Amanda Thatch

2017 Penland Benefit Auction Centerpiece Artist


I first came to Penland in March of 2010, arriving for the two years of my Core Fellowship in the middle of a snowstorm. The five new arrivals of my Core group spent the first few days trudging through deep snow, helping each other hike necessities from Ridgeway (where we had to leave our cars) up the steep hill to Morgan Hall. It was an early lesson in how Penland merges together experiences of beauty and challenge, work and communion.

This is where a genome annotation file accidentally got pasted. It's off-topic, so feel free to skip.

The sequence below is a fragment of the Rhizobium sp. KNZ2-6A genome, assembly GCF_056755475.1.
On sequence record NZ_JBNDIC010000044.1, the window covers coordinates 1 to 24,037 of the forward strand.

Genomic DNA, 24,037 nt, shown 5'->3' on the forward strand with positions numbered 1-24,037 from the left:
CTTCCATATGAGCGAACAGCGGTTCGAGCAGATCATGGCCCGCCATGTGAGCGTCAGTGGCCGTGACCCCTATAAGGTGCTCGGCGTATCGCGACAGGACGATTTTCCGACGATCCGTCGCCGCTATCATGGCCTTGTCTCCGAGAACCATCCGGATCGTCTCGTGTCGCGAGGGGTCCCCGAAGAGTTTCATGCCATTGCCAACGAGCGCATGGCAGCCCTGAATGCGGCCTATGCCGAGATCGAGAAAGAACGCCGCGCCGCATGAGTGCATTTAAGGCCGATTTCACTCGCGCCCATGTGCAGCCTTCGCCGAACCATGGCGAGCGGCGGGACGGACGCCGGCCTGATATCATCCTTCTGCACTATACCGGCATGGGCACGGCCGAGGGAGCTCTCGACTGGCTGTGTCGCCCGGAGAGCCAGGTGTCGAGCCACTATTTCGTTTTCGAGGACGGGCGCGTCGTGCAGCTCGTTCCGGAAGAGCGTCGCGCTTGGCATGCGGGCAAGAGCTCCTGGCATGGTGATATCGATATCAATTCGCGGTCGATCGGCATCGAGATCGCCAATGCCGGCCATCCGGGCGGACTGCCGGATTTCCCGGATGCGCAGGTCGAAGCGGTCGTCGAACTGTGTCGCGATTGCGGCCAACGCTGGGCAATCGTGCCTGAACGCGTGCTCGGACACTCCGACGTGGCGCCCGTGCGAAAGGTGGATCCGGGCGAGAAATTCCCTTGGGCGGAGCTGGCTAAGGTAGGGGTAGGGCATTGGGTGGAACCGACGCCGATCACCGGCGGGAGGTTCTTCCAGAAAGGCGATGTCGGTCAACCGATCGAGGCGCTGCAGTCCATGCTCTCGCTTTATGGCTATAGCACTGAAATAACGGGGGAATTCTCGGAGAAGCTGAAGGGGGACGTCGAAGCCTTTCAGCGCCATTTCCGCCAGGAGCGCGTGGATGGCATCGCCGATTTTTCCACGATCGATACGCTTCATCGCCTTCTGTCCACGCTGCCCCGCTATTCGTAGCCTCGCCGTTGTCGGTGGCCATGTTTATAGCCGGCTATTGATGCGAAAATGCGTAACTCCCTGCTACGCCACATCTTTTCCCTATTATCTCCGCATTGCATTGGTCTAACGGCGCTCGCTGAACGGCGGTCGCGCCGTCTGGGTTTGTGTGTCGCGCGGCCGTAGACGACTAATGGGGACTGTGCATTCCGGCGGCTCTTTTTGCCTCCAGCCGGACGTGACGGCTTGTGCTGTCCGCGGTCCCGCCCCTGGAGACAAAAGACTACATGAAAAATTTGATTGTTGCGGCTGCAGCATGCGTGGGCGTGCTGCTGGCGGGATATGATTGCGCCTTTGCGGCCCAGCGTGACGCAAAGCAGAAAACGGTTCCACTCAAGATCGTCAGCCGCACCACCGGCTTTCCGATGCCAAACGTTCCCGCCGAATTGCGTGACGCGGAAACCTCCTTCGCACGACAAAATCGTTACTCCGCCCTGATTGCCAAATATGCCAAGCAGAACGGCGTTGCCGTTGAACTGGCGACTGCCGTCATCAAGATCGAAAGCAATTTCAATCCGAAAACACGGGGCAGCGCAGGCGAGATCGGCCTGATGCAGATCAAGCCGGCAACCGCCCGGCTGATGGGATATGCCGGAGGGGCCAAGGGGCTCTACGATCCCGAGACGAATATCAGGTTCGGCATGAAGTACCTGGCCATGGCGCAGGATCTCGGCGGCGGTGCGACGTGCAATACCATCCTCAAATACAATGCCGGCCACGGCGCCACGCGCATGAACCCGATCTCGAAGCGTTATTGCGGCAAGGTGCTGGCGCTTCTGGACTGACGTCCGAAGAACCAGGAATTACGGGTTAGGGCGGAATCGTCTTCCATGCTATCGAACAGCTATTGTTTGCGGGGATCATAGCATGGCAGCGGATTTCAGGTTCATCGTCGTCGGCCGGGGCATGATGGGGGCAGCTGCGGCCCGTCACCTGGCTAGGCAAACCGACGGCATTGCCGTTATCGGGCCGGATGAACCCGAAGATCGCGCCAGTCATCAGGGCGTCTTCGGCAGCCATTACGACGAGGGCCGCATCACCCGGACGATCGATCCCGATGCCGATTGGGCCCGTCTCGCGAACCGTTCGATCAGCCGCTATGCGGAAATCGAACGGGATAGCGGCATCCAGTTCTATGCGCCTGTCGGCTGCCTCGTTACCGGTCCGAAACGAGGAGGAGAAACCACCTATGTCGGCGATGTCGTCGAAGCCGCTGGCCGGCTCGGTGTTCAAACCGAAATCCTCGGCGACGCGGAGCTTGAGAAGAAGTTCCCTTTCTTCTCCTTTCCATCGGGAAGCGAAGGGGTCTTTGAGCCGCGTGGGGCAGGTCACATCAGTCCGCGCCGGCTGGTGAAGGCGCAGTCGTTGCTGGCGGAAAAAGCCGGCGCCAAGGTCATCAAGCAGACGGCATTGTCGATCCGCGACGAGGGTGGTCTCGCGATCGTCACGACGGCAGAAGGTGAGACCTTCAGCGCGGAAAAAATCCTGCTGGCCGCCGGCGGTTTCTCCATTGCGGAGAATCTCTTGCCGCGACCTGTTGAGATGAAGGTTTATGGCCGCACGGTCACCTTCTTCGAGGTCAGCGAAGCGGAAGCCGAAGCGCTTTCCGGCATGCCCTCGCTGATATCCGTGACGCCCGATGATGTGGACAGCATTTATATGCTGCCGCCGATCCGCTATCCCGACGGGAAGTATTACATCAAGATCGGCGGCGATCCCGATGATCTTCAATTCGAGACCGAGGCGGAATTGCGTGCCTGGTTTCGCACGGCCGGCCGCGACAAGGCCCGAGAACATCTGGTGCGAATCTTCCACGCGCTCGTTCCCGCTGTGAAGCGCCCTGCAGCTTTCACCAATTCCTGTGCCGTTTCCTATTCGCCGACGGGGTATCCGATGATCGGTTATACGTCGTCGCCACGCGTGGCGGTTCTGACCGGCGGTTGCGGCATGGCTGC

A few months later, I took my first weaving class. The studio assistant, (a woman named Tali, still a good friend) said something that I think about often: “Weaving is about care,” allowing the utilitarian to be transformed, through devotion, into art. Through my education and opportunities at Penland (and especially notably for me, the incredible friendship and mentorship of Catharine Ellis), I have been able to become a participant in the contemporary textile arts community, as well as part of a lineage that reaches back to Lucy Morgan and the original Penland Weavers, and out to makers of cloth – especially women – around the world and throughout time. Weaving is often used rhetorically as a metaphor for life, and I feel so fortunate that in my work as an artist and as a studio coordinator I get to contribute to the human network of Penland – the experiences crossing through this specific place, building into the web of its past and future – through my own actual time at the loom.